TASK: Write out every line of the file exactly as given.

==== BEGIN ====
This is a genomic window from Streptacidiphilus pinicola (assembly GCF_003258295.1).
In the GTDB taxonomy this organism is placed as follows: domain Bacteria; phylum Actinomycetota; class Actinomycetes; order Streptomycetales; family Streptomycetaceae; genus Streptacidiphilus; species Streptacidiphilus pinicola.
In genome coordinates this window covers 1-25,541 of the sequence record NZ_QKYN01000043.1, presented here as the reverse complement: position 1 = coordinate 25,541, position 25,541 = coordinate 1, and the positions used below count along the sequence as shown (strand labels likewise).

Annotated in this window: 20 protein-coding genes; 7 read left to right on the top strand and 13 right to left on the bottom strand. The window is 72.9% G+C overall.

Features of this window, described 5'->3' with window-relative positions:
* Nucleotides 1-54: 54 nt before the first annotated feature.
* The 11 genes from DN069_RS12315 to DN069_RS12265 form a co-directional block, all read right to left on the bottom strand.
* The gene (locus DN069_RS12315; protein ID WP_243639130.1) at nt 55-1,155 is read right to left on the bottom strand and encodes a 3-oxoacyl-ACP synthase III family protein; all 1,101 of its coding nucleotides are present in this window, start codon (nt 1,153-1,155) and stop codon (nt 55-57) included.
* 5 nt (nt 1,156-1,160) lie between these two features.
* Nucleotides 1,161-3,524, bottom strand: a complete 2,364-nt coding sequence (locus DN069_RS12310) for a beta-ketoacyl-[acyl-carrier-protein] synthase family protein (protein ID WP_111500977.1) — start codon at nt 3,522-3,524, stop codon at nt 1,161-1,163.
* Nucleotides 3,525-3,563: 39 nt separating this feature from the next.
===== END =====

This is a genomic window from Streptacidiphilus pinicola (assembly GCF_003258295.1).
In the GTDB taxonomy this organism is placed as follows: domain Bacteria; phylum Actinomycetota; class Actinomycetes; order Streptomycetales; family Streptomycetaceae; genus Streptacidiphilus; species Streptacidiphilus pinicola.
In genome coordinates this window covers 1-25,541 of the sequence record NZ_QKYN01000043.1, presented here as the reverse complement: position 1 = coordinate 25,541, position 25,541 = coordinate 1, and the positions used below count along the sequence as shown (strand labels likewise).

Annotated in this window: 20 protein-coding genes; 7 read left to right on the top strand and 13 right to left on the bottom strand. The window is 72.9% G+C overall.

Features of this window, described 5'->3' with window-relative positions:
* Nucleotides 1-54: 54 nt before the first annotated feature.
* The 11 genes from DN069_RS12315 to DN069_RS12265 form a co-directional block, all read right to left on the bottom strand.
* The gene (locus DN069_RS12315; protein ID WP_243639130.1) at nt 55-1,155 is read right to left on the bottom strand and encodes a 3-oxoacyl-ACP synthase III family protein; all 1,101 of its coding nucleotides are present in this window, start codon (nt 1,153-1,155) and stop codon (nt 55-57) included.
* 5 nt (nt 1,156-1,160) lie between these two features.
* Nucleotides 1,161-3,524, bottom strand: a complete 2,364-nt coding sequence (locus DN069_RS12310) for a beta-ketoacyl-[acyl-carrier-protein] synthase family protein (protein ID WP_111500977.1) — start codon at nt 3,522-3,524, stop codon at nt 1,161-1,163.
* Nucleotides 3,525-3,563: 39 nt separating this feature from the next.